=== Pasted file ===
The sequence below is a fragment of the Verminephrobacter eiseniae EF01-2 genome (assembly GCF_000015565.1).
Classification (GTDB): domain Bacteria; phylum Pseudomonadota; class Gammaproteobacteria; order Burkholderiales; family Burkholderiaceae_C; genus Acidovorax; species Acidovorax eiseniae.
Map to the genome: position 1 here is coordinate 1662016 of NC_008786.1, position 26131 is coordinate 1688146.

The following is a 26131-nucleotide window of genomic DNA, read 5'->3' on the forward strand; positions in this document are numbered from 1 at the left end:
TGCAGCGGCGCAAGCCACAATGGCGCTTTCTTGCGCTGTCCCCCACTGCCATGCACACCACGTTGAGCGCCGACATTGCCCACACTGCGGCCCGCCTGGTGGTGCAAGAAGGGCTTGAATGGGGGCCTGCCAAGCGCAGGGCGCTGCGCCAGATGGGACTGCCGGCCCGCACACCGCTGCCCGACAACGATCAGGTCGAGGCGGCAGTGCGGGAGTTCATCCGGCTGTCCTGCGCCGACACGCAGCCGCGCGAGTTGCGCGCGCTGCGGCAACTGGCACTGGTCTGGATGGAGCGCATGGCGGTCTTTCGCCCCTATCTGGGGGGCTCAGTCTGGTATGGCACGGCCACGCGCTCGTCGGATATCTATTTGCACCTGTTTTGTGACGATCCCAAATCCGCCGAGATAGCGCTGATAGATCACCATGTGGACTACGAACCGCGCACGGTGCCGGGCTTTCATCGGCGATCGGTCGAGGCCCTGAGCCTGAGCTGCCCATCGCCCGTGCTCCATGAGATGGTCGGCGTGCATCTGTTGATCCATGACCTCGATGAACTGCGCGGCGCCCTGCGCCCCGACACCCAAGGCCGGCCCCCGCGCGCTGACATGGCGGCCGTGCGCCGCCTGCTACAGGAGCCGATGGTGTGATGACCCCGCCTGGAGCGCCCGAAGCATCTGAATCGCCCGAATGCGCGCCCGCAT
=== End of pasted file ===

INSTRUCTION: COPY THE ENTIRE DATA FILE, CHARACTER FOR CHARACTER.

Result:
The sequence below is a fragment of the Verminephrobacter eiseniae EF01-2 genome (assembly GCF_000015565.1).
Classification (GTDB): domain Bacteria; phylum Pseudomonadota; class Gammaproteobacteria; order Burkholderiales; family Burkholderiaceae_C; genus Acidovorax; species Acidovorax eiseniae.
Map to the genome: position 1 here is coordinate 1662016 of NC_008786.1, position 26131 is coordinate 1688146.

The following is a 26131-nucleotide window of genomic DNA, read 5'->3' on the forward strand; positions in this document are numbered from 1 at the left end:
TGCAGCGGCGCAAGCCACAATGGCGCTTTCTTGCGCTGTCCCCCACTGCCATGCACACCACGTTGAGCGCCGACATTGCCCACACTGCGGCCCGCCTGGTGGTGCAAGAAGGGCTTGAATGGGGGCCTGCCAAGCGCAGGGCGCTGCGCCAGATGGGACTGCCGGCCCGCACACCGCTGCCCGACAACGATCAGGTCGAGGCGGCAGTGCGGGAGTTCATCCGGCTGTCCTGCGCCGACACGCAGCCGCGCGAGTTGCGCGCGCTGCGGCAACTGGCACTGGTCTGGATGGAGCGCATGGCGGTCTTTCGCCCCTATCTGGGGGGCTCAGTCTGGTATGGCACGGCCACGCGCTCGTCGGATATCTATTTGCACCTGTTTTGTGACGATCCCAAATCCGCCGAGATAGCGCTGATAGATCACCATGTGGACTACGAACCGCGCACGGTGCCGGGCTTTCATCGGCGATCGGTCGAGGCCCTGAGCCTGAGCTGCCCATCGCCCGTGCTCCATGAGATGGTCGGCGTGCATCTGTTGATCCATGACCTCGATGAACTGCGCGGCGCCCTGCGCCCCGACACCCAAGGCCGGCCCCCGCGCGCTGACATGGCGGCCGTGCGCCGCCTGCTACAGGAGCCGATGGTGTGATGACCCCGCCTGGAGCGCCCGAAGCATCTGAATCGCCCGAATGCGCGCCCGCAT